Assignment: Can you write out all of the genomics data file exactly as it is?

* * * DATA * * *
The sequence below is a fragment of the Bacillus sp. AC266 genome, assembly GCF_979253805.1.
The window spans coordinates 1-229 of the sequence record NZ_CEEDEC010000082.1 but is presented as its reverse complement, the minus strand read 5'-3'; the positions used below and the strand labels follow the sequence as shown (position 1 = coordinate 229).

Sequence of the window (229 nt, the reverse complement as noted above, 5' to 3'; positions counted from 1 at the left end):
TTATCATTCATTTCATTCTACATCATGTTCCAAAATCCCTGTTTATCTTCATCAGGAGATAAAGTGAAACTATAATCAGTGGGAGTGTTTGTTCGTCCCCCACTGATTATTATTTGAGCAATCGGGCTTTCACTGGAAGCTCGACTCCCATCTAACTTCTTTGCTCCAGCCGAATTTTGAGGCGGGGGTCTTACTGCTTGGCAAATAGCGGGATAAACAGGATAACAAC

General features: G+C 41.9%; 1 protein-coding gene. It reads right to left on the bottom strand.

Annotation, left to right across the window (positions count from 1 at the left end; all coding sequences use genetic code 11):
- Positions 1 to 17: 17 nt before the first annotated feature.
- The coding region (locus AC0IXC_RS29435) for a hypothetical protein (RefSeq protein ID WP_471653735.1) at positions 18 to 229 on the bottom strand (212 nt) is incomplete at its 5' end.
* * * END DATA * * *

The sequence below is a fragment of the Bacillus sp. AC266 genome, assembly GCF_979253805.1.
The window spans coordinates 1-229 of the sequence record NZ_CEEDEC010000082.1 but is presented as its reverse complement, the minus strand read 5'-3'; the positions used below and the strand labels follow the sequence as shown (position 1 = coordinate 229).

Sequence of the window (229 nt, the reverse complement as noted above, 5' to 3'; positions counted from 1 at the left end):
TTATCATTCATTTCATTCTACATCATGTTCCAAAATCCCTGTTTATCTTCATCAGGAGATAAAGTGAAACTATAATCAGTGGGAGTGTTTGTTCGTCCCCCACTGATTATTATTTGAGCAATCGGGCTTTCACTGGAAGCTCGACTCCCATCTAACTTCTTTGCTCCAGCCGAATTTTGAGGCGGGGGTCTTACTGCTTGGCAAATAGCGGGATAAACAGGATAACAAC

General features: G+C 41.9%; 1 protein-coding gene. It reads right to left on the bottom strand.

Annotation, left to right across the window (positions count from 1 at the left end; all coding sequences use genetic code 11):
- Positions 1 to 17: 17 nt before the first annotated feature.
- The coding region (locus AC0IXC_RS29435) for a hypothetical protein (RefSeq protein ID WP_471653735.1) at positions 18 to 229 on the bottom strand (212 nt) is incomplete at its 5' end.